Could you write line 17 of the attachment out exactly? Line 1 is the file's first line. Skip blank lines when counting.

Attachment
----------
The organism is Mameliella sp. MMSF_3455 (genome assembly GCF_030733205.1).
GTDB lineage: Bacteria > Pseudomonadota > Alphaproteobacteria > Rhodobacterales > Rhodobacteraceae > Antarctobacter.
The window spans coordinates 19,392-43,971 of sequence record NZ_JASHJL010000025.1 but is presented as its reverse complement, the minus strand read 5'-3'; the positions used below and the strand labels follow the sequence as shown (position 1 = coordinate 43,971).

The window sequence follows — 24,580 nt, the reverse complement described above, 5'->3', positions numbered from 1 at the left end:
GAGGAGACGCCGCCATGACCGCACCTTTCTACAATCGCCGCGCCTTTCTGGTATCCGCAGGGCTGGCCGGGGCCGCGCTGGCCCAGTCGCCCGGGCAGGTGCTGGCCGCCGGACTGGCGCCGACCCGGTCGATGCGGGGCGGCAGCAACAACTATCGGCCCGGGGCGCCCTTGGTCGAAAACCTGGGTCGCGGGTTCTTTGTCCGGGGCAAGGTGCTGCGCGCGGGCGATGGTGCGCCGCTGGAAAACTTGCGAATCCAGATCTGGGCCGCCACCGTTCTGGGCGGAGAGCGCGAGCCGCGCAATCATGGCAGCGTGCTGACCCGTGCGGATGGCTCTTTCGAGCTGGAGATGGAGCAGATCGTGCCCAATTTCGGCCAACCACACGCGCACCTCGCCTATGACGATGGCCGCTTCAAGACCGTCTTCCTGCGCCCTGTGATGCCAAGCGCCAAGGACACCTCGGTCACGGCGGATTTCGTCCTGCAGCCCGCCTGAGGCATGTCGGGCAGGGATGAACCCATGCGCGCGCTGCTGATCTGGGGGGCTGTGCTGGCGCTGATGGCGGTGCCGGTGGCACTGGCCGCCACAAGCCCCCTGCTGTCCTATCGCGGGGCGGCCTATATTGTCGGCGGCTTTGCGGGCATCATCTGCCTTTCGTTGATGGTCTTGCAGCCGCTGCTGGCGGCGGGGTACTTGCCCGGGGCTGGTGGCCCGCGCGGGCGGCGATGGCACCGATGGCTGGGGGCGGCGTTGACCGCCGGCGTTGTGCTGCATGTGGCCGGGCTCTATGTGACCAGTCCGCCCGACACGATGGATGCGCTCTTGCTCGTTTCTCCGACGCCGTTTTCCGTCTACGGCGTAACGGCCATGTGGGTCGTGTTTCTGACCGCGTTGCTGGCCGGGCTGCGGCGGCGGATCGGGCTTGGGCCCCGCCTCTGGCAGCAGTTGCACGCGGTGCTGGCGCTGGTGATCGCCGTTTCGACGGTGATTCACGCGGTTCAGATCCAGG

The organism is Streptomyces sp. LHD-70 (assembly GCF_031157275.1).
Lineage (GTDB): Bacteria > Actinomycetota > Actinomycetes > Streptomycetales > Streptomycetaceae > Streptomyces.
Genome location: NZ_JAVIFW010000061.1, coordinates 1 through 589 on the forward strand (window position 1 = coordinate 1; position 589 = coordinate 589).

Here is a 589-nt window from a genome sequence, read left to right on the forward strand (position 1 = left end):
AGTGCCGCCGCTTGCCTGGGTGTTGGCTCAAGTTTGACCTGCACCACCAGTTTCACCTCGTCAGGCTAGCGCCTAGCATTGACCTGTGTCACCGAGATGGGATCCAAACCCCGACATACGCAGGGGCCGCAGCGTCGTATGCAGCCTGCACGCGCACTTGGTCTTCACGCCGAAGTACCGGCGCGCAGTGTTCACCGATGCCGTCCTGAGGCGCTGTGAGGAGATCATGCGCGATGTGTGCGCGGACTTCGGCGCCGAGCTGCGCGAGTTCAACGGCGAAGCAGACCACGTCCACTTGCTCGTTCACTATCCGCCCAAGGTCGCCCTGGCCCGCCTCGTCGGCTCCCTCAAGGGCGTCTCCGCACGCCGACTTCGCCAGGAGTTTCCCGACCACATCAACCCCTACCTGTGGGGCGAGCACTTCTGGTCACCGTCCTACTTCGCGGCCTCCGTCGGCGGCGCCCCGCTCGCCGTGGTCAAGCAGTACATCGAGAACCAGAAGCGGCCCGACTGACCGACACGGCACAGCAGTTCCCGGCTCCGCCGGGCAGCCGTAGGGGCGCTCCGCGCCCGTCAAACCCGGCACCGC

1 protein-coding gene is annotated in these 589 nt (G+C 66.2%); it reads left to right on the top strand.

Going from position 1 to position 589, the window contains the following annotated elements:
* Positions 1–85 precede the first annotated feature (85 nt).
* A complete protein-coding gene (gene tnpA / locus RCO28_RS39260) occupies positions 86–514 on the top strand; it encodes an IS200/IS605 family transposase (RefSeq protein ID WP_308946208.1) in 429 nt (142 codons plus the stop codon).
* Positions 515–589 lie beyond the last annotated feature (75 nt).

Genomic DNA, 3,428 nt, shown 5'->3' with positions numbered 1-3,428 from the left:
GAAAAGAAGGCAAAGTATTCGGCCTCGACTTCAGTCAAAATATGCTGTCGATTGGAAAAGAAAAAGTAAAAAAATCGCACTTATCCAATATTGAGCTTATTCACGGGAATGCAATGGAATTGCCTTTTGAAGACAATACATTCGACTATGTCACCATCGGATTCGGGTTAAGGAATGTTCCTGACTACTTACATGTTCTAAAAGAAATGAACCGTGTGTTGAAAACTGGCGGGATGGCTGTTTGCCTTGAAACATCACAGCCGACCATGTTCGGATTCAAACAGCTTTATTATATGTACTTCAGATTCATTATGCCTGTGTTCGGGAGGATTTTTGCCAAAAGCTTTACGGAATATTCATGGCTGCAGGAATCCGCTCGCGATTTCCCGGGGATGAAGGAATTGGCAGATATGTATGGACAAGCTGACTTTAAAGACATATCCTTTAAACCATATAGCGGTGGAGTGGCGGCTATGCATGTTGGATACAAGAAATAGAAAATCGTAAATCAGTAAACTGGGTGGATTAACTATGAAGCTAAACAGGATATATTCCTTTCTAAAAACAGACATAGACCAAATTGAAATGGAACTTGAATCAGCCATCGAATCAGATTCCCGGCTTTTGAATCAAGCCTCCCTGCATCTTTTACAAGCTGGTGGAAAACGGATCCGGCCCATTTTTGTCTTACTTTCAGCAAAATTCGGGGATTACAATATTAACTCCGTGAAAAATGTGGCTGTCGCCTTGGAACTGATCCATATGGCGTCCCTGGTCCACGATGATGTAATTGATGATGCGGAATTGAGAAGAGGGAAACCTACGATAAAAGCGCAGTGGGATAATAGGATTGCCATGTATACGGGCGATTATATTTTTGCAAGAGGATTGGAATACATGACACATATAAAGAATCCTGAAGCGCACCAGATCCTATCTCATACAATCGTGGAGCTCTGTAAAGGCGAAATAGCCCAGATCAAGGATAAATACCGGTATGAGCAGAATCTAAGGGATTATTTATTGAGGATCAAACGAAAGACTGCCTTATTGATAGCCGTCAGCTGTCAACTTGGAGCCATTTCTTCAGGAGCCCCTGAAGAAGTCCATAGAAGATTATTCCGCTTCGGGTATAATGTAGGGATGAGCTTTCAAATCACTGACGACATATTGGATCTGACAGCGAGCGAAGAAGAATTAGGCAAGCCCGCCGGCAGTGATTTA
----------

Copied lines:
GAAAAGAAGGCAAAGTATTCGGCCTCGACTTCAGTCAAAATATGCTGTCGATTGGAAAAGAAAAAGTAAAAAAATCGCACTTATCCAATATTGAGCTTATTCACGGGAATGCAATGGAATTGCCTTTTGAAGACAATACATTCGACTATGTCACCATCGGATTCGGGTTAAGGAATGTTCCTGACTACTTACATGTTCTAAAAGAAATGAACCGTGTGTTGAAAACTGGCGGGATGGCTGTTTGCCTTGAAACATCACAGCCGACCATGTTCGGATTCAAACAGCTTTATTATATGTACTTCAGATTCATTATGCCTGTGTTCGGGAGGATTTTTGCCAAAAGCTTTACGGAATATTCATGGCTGCAGGAATCCGCTCGCGATTTCCCGGGGATGAAGGAATTGGCAGATATGTATGGACAAGCTGACTTTAAAGACATATCCTTTAAACCATATAGCGGTGGAGTGGCGGCTATGCATGTTGGATACAAGAAATAGAAAATCGTAAATCAGTAAACTGGGTGGATTAACTATGAAGCTAAACAGGATATATTCCTTTCTAAAAACAGACATAGACCAAATTGAAATGGAACTTGAATCAGCCATCGAATCAGATTCCCGGCTTTTGAATCAAGCCTCCCTGCATCTTTTACAAGCTGGTGGAAAACGGATCCGGCCCATTTTTGTCTTACTTTCAGCAAAATTCGGGGATTACAATATTAACTCCGTGAAAAATGTGGCTGTCGCCTTGGAACTGATCCATATGGCGTCCCTGGTCCACGATGATGTAATTGATGATGCGGAATTGAGAAGAGGGAAACCTACGATAAAAGCGCAGTGGGATAATAGGATTGCCATGTATACGGGCGATTATATTTTTGCAAGAGGATTGGAATACATGACACATATAAAGAATCCTGAAGCGCACCAGATCCTATCTCATACAATCGTGGAGCTCTGTAAAGGCGAAATAGCCCAGATCAAGGATAAATACCGGTATGAGCAGAATCTAAGGGATTATTTATTGAGGATCAAACGAAAGACTGCCTTATTGATAGCCGTCAGCTGTCAACTTGGAGCCATTTCTTCAGGAGCCCCTGAAGAAGTCCATAGAAGATTATTCCGCTTCGGGTATAATGTAGGGATGAGCTTTCAAATCACTGACGACATATTGGATCTGACAGCGAGCGAAGAAGAATTAGGCAAGCCCGCCGGCAGTGATTTA